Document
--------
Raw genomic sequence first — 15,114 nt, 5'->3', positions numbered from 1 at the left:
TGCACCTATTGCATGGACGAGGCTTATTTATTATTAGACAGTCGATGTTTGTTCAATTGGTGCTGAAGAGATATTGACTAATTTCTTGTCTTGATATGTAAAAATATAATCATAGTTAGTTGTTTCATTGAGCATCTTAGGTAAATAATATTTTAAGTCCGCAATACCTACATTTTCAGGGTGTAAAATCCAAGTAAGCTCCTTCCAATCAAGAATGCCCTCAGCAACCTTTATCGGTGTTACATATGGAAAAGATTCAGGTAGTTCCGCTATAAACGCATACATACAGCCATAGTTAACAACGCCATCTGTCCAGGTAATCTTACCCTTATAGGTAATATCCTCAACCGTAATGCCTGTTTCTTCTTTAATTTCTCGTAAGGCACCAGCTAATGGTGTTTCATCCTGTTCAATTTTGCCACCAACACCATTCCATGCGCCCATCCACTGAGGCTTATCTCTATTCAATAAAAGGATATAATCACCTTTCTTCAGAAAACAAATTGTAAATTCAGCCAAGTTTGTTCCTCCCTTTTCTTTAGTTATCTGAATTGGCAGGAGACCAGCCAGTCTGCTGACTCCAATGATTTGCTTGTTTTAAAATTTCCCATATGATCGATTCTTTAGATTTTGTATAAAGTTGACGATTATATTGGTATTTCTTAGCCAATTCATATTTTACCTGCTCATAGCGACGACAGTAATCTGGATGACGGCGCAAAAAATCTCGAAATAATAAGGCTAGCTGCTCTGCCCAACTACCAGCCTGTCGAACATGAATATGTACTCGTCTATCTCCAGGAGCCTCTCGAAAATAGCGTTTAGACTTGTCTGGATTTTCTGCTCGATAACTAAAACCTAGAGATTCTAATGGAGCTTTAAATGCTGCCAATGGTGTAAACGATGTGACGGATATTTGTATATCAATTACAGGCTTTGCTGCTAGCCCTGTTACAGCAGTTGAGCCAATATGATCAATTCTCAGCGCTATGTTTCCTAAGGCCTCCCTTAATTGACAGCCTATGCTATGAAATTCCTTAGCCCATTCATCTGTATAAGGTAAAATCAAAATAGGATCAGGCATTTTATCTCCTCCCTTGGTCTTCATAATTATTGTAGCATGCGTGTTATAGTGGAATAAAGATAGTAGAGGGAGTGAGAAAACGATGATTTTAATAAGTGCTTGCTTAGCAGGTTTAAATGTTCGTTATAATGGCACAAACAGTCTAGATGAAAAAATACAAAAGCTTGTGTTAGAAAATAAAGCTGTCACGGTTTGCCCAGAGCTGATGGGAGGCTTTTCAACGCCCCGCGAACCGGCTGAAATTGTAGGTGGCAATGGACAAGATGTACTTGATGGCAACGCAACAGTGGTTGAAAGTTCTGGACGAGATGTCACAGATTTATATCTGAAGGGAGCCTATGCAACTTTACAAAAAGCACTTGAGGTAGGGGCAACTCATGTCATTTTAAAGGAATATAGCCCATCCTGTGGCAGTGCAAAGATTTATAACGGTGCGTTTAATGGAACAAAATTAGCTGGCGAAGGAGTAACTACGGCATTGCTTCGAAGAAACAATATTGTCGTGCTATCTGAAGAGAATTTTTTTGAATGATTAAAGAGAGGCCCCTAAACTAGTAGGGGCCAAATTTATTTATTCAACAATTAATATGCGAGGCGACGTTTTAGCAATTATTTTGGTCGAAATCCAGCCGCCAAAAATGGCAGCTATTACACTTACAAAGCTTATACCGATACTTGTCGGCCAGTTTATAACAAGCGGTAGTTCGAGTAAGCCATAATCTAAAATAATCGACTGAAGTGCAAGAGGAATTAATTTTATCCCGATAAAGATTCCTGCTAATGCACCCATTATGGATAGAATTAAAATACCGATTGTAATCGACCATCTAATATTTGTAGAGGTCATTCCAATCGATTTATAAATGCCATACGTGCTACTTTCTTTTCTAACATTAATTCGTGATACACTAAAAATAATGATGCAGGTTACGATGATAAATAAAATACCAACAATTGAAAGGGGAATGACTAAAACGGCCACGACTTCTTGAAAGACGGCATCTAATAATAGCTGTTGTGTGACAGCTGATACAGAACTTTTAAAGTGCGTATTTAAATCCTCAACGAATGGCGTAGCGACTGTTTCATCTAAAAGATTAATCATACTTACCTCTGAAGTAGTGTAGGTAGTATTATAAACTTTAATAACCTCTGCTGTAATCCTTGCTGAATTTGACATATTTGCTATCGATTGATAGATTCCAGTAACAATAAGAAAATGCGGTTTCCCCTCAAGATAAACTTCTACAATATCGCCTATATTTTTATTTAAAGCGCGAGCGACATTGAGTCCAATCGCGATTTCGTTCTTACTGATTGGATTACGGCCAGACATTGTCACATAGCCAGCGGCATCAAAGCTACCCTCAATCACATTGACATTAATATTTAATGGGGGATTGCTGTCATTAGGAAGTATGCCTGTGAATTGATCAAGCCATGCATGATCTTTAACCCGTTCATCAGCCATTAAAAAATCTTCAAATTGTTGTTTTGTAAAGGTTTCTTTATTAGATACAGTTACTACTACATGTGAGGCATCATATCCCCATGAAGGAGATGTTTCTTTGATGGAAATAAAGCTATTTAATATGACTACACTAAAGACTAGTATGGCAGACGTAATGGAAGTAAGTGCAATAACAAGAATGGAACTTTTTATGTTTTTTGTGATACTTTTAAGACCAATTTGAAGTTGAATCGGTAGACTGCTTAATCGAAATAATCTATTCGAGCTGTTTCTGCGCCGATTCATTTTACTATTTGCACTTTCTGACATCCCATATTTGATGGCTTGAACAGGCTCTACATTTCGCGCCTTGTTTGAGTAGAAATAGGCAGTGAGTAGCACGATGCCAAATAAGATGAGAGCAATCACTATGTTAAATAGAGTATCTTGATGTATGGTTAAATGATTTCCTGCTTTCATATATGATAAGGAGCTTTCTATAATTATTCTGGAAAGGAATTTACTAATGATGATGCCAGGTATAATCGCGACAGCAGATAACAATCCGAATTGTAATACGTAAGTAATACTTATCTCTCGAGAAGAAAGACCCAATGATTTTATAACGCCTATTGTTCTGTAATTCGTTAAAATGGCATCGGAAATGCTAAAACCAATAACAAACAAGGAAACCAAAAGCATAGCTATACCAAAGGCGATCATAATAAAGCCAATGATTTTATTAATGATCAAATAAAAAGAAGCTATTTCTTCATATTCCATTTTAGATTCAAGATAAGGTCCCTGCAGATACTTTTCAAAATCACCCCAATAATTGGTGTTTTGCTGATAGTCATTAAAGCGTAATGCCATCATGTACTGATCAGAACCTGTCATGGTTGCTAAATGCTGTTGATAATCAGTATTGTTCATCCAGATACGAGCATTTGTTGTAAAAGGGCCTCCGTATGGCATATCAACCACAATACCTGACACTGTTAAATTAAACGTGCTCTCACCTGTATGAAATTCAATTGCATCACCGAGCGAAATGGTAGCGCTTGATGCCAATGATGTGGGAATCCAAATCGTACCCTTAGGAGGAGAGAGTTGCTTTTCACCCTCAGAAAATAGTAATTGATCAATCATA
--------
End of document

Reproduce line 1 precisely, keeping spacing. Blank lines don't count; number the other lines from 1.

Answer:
Raw genomic sequence first — 15,114 nt, 5'->3', positions numbered from 1 at the left: